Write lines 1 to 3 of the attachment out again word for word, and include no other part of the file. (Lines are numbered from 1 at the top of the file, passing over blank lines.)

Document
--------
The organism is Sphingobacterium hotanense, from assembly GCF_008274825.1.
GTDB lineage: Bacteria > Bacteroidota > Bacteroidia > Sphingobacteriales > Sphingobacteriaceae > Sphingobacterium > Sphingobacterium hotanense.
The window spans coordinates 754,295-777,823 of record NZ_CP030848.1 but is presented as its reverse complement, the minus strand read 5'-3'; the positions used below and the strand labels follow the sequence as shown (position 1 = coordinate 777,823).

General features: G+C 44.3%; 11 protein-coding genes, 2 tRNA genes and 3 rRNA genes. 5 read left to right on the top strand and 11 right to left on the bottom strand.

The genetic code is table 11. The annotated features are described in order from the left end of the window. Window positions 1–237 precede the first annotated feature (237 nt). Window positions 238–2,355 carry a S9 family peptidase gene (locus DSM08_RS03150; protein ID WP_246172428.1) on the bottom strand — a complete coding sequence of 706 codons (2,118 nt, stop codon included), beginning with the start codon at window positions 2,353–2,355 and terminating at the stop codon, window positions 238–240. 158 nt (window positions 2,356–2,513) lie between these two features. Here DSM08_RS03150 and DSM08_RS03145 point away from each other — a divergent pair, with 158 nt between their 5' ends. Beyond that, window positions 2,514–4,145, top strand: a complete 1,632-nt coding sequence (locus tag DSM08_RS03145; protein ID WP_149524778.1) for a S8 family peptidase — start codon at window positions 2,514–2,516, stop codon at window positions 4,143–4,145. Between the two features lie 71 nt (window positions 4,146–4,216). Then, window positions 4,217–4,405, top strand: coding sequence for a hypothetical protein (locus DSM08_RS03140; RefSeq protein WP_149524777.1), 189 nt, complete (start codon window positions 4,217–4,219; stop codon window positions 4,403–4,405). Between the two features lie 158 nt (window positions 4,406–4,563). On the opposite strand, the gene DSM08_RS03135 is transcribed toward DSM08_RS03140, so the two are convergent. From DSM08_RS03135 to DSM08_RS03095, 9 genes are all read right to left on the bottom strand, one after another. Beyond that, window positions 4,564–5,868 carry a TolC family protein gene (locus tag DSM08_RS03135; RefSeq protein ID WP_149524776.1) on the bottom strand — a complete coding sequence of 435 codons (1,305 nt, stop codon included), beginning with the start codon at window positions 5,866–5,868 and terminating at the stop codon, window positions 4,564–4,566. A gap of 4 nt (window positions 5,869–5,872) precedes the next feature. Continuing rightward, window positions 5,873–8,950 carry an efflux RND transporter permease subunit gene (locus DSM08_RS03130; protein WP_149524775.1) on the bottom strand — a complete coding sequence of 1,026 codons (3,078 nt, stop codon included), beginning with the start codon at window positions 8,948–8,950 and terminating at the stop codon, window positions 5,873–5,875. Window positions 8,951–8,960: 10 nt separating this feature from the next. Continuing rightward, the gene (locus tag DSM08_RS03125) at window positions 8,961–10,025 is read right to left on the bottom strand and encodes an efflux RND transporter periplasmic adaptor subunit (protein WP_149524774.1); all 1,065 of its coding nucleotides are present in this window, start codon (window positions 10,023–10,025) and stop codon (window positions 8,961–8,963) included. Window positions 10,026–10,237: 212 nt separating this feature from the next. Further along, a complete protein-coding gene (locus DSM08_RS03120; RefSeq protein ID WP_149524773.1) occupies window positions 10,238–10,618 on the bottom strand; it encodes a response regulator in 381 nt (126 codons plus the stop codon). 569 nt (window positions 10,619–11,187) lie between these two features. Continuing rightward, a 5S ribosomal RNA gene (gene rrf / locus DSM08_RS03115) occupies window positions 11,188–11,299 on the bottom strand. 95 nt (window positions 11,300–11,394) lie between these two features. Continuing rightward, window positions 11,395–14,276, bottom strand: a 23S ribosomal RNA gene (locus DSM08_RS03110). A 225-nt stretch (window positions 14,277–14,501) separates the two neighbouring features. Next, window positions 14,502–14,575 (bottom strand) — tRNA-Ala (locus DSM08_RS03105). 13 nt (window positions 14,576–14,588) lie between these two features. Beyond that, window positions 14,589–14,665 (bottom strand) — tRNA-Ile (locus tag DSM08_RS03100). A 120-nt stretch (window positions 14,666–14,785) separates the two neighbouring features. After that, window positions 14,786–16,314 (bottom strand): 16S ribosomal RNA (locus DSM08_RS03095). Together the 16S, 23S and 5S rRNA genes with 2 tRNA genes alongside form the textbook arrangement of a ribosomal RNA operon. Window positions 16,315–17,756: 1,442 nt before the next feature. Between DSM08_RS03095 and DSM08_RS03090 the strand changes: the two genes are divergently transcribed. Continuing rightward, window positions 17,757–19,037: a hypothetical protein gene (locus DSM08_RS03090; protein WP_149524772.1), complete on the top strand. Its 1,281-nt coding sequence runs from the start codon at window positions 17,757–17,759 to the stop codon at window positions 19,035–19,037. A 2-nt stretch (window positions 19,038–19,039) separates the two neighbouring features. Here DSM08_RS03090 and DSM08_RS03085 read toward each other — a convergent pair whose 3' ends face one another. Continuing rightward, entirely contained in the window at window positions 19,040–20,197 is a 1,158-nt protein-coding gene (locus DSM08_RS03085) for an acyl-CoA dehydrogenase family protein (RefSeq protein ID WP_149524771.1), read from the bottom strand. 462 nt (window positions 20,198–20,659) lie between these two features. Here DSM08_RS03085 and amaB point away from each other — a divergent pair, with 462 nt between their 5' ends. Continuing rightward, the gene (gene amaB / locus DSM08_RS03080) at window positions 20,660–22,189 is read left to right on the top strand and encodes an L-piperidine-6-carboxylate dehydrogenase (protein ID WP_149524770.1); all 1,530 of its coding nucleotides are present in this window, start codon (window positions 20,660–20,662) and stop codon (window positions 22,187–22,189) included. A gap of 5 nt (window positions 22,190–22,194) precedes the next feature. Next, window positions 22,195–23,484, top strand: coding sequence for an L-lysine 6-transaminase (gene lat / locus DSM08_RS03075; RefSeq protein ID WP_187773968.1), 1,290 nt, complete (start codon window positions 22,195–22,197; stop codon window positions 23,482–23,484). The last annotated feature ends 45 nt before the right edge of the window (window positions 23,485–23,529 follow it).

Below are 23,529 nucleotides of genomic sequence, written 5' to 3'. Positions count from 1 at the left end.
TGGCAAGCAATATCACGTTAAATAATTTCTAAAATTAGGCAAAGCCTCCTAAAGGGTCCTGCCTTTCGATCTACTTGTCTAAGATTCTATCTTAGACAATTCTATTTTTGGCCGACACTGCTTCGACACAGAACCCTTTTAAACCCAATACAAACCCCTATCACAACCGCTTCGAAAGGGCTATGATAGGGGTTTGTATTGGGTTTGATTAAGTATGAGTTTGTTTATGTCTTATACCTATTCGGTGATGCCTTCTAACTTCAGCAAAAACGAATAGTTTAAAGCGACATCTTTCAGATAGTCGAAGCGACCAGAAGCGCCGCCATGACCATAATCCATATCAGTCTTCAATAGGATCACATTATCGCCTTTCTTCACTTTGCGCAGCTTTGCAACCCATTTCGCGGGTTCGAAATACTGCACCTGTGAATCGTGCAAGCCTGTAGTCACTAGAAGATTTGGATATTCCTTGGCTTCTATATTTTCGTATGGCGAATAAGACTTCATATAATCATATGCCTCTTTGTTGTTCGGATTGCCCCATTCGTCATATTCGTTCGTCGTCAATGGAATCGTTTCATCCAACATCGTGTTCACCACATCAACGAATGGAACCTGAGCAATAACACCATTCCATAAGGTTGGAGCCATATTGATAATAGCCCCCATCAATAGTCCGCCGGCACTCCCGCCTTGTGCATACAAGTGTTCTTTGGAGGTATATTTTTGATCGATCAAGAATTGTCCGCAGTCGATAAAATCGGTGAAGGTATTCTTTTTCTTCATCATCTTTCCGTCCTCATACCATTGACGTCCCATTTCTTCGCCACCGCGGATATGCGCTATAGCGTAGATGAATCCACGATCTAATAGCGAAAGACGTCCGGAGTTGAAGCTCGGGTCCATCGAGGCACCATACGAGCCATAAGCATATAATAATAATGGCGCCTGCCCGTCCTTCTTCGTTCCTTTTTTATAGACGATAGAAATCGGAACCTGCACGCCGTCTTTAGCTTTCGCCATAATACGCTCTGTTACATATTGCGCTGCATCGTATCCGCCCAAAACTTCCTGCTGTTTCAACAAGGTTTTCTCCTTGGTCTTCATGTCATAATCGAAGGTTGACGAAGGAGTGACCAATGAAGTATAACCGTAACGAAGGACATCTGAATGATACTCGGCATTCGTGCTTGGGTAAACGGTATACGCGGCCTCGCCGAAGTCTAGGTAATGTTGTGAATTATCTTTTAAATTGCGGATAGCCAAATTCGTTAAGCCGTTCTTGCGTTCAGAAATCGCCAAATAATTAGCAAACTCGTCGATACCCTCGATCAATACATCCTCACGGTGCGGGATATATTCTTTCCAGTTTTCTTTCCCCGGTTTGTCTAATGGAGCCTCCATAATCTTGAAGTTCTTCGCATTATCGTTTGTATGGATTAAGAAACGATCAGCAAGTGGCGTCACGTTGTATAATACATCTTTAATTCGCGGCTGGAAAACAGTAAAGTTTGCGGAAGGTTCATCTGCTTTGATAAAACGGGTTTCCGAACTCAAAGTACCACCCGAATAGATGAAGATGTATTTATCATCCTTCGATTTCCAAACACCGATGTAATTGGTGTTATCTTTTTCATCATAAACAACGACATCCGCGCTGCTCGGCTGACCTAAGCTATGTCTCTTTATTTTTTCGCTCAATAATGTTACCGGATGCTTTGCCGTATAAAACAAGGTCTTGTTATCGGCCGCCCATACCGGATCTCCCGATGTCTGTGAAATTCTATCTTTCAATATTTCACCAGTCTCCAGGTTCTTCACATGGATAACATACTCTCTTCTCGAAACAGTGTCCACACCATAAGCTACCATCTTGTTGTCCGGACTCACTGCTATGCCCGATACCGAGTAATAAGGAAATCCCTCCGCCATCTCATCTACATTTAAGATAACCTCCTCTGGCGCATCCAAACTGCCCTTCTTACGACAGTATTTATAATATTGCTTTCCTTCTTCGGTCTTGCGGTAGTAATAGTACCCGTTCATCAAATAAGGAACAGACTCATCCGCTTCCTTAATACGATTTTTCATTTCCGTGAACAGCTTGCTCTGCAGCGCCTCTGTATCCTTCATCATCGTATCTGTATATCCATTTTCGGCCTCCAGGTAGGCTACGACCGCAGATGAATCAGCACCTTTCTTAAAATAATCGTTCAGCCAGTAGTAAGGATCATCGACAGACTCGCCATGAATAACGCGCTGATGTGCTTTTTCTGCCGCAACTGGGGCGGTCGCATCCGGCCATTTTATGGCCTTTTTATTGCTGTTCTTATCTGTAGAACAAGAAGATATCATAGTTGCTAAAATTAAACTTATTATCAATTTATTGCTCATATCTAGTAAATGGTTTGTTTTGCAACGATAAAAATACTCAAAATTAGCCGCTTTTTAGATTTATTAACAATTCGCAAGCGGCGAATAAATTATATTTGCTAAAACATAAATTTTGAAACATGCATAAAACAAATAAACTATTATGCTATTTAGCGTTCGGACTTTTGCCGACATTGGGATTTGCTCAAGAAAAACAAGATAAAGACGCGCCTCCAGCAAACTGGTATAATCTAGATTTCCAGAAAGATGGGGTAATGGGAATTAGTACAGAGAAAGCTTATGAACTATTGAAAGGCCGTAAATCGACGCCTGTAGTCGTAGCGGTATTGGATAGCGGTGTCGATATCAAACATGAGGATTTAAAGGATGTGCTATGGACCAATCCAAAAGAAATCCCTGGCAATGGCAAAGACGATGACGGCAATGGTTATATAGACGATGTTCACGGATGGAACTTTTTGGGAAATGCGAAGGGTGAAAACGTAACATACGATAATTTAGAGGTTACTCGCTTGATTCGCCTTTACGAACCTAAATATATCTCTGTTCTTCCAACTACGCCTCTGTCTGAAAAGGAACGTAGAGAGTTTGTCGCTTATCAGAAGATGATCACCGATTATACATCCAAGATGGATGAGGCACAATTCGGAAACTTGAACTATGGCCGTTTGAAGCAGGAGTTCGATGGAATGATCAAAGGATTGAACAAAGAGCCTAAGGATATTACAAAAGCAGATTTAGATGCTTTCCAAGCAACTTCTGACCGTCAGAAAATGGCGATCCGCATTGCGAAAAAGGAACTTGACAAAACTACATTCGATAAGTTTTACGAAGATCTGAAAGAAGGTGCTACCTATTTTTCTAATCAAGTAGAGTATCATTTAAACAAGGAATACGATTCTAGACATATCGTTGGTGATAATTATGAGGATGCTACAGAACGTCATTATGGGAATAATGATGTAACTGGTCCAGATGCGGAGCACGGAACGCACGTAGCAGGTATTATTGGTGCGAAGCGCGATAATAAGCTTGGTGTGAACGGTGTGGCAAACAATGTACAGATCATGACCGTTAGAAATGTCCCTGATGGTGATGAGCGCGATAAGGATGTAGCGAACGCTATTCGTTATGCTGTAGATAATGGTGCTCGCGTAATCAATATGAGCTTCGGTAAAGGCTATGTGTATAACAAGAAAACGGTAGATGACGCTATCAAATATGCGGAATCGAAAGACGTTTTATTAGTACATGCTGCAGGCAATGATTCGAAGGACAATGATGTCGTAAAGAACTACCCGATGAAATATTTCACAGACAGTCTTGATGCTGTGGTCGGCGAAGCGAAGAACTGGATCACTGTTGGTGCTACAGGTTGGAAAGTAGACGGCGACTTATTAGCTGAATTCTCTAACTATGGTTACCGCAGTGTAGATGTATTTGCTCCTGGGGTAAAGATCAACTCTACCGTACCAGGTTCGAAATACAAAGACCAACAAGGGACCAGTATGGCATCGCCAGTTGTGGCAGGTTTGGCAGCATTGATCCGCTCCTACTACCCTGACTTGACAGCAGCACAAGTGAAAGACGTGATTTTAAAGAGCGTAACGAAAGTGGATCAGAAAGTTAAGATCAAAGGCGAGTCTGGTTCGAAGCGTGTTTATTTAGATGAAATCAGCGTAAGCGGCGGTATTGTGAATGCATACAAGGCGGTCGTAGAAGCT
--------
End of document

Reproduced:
The organism is Sphingobacterium hotanense, from assembly GCF_008274825.1.
GTDB lineage: Bacteria > Bacteroidota > Bacteroidia > Sphingobacteriales > Sphingobacteriaceae > Sphingobacterium > Sphingobacterium hotanense.
The window spans coordinates 754,295-777,823 of record NZ_CP030848.1 but is presented as its reverse complement, the minus strand read 5'-3'; the positions used below and the strand labels follow the sequence as shown (position 1 = coordinate 777,823).